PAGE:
Marriage of Convenience in the Black Forest, undatiert
About the object
These newlyweds are positively austere in their appearance, the only indication of their nuptials being the colourful posies they are holding, for the bride is still wearing the red »Bollenhut« of an unmarried women. Marriages of convenience were not uncommon, often economic aspects played a decisive role.
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Compared to the wedding party painted by Wilhelm Hasemann (cf. Cat. 43), this work by Fritz Reiss seems simple and even unspectacular. The painter is interested not in the festivities, the guests, or the procession to the church, but only in the two protagonists of the day: the bridal couple, who are represented in three-quarter view. Apparently they have just emerged from the church, although the undefined dark brown background makes it difficult to know for sure. As the title of the painting indicates, the marriage depicted here is a marriage of convenience. This sober situation, which has little to do with romantic ideals, is reflected in the coarse faces of the bridal couple. Their smiles are somewhat forced, and neither seems particularly happy with the match. Their ruddy cheeks, tanned skin, and lined faces bear witness to the hard lives of peasants in in the Black Forest. The bride seems older than the groom. Fritz Reiss also depicted their hands in an almost exaggeratedly coarse manner. Only their festive clothing and especially their small colorful corsages suggest the celebratory occasion. The inhabitants of the Black Forest were generally married in their Sunday best, since few could afford to purchase special wedding clothes. In addition to representing humorous and playful motifs, Fritz Reiss also frequently painted pictures with social-critical undertones. He often depicted the Black Forest and the life of its inhabitants in a sober, realistic manner, thereby presenting a unique view of this region. Indeed, a wedding in the Black Forest was not just a happy event; often it served as an important foundation for social continuity and survival, and marriages were often determined by economic considerations. MIRJA STRAUB (Transl. MELISSA THORSON)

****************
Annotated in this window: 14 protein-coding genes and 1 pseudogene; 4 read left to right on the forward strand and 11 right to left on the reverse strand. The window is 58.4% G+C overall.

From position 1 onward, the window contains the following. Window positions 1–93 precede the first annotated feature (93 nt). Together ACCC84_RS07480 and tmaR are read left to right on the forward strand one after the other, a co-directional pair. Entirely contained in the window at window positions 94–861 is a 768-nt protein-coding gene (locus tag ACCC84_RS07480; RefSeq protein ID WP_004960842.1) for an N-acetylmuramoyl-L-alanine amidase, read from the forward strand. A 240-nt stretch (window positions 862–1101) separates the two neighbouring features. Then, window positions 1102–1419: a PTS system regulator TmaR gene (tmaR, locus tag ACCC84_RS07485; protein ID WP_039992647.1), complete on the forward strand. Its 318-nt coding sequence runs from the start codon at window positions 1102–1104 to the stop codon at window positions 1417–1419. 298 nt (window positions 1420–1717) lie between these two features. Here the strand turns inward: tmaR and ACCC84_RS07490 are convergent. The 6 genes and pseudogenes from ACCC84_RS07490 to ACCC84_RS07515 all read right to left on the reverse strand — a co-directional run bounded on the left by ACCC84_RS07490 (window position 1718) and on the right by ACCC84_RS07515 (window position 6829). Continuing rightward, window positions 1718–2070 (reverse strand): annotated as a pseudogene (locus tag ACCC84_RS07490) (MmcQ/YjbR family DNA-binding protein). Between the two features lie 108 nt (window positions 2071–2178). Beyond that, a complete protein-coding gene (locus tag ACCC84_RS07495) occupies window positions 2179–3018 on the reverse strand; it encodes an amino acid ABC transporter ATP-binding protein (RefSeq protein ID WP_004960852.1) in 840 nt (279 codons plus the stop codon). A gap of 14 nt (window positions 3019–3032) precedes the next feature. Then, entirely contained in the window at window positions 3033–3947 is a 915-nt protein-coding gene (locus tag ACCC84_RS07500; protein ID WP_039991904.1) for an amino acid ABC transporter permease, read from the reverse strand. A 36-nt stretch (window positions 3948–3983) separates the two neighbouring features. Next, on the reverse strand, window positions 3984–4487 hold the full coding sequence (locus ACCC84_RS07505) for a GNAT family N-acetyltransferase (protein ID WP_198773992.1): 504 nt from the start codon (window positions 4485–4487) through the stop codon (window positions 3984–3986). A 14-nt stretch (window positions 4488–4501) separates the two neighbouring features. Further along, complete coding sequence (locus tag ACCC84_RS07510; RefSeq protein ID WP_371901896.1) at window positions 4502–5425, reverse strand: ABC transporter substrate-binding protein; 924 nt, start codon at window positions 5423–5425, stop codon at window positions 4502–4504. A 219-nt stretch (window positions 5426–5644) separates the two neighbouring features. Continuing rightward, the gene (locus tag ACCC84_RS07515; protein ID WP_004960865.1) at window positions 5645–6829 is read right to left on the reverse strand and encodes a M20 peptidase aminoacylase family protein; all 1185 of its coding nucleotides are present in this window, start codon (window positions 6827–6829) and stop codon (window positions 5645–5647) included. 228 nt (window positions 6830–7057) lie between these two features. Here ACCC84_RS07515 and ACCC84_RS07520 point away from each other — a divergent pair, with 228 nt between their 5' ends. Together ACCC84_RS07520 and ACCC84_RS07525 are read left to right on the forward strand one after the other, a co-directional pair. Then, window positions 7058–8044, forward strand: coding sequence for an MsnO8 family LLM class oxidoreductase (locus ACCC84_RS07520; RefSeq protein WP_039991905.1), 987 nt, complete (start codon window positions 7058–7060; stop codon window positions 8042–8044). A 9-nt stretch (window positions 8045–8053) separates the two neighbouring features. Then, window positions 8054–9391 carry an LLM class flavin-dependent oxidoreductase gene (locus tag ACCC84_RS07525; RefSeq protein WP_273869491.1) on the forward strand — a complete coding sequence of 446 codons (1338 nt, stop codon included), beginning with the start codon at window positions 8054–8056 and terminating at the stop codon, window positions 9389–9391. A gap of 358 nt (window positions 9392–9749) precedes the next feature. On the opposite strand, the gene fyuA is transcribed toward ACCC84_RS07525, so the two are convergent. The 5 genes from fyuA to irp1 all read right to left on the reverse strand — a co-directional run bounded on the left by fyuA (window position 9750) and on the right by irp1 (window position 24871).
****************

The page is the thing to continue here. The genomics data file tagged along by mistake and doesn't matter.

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Schwarzwald Bilder :. Kunst des 19. Jahrhunderts : Städtische Galerie Karlsruhe, 3. Dezember 2016 bis 26. Februar 2017 /. Petersberg 2016, S. 240 Seiten ;.